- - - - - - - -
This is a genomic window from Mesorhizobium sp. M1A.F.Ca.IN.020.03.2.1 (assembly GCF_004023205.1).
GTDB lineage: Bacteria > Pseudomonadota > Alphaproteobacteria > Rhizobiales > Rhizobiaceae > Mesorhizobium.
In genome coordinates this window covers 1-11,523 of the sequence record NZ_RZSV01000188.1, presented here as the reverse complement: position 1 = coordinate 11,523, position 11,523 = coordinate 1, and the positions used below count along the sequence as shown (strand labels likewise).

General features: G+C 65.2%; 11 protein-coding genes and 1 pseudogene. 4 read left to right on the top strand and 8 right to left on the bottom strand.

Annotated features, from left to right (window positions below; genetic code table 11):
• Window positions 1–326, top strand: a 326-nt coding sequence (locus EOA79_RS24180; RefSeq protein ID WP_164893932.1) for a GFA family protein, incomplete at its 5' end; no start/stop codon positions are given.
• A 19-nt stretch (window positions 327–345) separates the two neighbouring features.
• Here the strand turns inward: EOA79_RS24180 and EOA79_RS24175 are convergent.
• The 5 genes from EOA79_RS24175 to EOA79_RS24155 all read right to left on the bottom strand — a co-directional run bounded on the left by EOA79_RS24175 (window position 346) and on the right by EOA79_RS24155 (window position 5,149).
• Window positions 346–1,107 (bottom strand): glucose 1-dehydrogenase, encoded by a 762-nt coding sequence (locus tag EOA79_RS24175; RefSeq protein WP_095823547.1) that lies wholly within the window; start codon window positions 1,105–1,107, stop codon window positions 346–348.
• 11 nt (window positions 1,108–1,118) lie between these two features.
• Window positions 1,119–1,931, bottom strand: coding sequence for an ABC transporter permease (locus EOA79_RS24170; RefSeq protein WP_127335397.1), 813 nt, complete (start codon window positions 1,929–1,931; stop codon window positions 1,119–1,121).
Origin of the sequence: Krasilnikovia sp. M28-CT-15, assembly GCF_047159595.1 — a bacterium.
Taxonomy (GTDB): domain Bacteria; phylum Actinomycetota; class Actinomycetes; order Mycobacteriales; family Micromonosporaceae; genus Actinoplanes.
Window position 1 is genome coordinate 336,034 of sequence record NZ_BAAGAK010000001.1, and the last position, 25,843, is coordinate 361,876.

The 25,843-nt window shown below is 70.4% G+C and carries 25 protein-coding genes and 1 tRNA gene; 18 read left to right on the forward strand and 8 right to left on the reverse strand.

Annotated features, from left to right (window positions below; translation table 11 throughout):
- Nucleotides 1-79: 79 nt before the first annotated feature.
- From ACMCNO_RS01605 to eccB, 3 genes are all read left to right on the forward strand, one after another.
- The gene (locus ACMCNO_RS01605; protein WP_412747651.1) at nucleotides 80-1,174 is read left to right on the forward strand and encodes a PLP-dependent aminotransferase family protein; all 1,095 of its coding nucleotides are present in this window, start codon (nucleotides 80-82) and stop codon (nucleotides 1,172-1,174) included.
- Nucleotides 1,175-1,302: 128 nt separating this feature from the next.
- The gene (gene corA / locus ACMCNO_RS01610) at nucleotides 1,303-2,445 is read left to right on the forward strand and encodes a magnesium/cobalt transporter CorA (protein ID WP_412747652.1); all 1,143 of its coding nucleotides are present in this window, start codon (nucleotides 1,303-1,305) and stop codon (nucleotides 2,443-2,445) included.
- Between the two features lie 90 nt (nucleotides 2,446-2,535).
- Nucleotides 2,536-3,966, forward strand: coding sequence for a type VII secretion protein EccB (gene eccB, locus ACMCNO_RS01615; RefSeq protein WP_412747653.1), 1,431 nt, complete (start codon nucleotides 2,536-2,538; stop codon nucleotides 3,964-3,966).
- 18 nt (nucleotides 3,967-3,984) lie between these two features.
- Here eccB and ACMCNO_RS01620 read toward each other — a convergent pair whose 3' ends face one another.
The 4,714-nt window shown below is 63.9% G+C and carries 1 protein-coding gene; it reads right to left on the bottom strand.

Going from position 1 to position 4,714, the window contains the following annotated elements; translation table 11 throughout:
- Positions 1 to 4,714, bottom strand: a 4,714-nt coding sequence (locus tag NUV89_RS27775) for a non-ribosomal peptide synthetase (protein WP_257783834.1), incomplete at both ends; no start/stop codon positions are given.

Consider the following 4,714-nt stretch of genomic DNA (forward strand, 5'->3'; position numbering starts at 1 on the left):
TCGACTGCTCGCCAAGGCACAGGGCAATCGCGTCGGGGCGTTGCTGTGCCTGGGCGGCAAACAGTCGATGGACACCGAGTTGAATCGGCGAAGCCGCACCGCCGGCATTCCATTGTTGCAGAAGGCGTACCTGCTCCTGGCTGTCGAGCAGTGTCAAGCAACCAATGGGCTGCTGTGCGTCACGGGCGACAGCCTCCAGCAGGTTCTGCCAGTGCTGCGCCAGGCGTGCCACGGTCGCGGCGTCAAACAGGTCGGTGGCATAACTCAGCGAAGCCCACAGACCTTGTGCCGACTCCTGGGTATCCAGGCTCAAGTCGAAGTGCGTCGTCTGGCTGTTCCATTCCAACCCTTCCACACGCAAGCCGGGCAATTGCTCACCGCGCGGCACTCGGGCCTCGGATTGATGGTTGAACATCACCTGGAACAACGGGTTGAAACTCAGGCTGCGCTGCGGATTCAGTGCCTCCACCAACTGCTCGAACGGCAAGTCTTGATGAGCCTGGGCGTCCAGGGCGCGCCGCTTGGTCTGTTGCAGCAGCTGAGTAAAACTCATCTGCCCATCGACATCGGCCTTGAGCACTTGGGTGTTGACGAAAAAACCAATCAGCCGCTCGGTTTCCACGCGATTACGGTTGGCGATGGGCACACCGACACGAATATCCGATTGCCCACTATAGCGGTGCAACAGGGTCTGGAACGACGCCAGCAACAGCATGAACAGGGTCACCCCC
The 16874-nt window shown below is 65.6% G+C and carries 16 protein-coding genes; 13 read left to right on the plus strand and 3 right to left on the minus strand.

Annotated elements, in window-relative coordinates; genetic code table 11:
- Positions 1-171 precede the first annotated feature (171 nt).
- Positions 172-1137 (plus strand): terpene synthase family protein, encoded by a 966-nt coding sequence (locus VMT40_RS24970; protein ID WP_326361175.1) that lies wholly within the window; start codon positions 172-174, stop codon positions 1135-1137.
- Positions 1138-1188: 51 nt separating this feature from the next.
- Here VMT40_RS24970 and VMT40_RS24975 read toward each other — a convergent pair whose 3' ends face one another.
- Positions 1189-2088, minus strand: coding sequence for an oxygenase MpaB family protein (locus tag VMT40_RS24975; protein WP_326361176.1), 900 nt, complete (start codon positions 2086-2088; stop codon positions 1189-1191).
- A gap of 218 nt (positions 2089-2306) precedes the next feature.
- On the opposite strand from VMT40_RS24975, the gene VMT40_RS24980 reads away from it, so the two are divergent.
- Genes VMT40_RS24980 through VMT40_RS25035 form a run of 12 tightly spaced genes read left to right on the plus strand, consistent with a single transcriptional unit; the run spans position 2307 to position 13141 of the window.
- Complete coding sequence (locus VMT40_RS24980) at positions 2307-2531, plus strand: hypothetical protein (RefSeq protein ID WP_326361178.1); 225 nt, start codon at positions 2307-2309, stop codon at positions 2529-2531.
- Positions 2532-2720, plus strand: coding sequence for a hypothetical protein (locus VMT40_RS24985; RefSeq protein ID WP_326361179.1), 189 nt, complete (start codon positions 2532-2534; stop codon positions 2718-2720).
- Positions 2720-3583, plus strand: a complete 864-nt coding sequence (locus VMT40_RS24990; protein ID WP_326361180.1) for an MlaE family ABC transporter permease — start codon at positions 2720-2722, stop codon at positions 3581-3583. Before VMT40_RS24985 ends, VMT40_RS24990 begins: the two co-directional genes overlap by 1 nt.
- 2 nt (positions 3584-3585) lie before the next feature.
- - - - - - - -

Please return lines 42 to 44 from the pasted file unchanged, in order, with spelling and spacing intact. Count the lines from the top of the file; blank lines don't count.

- Complete coding sequence (locus VMT40_RS24980) at positions 2307-2531, plus strand: hypothetical protein (RefSeq protein ID WP_326361178.1); 225 nt, start codon at positions 2307-2309, stop codon at positions 2529-2531.
- Positions 2532-2720, plus strand: coding sequence for a hypothetical protein (locus VMT40_RS24985; RefSeq protein ID WP_326361179.1), 189 nt, complete (start codon positions 2532-2534; stop codon positions 2718-2720).
- Positions 2720-3583, plus strand: a complete 864-nt coding sequence (locus VMT40_RS24990; protein ID WP_326361180.1) for an MlaE family ABC transporter permease — start codon at positions 2720-2722, stop codon at positions 3581-3583. Before VMT40_RS24985 ends, VMT40_RS24990 begins: the two co-directional genes overlap by 1 nt.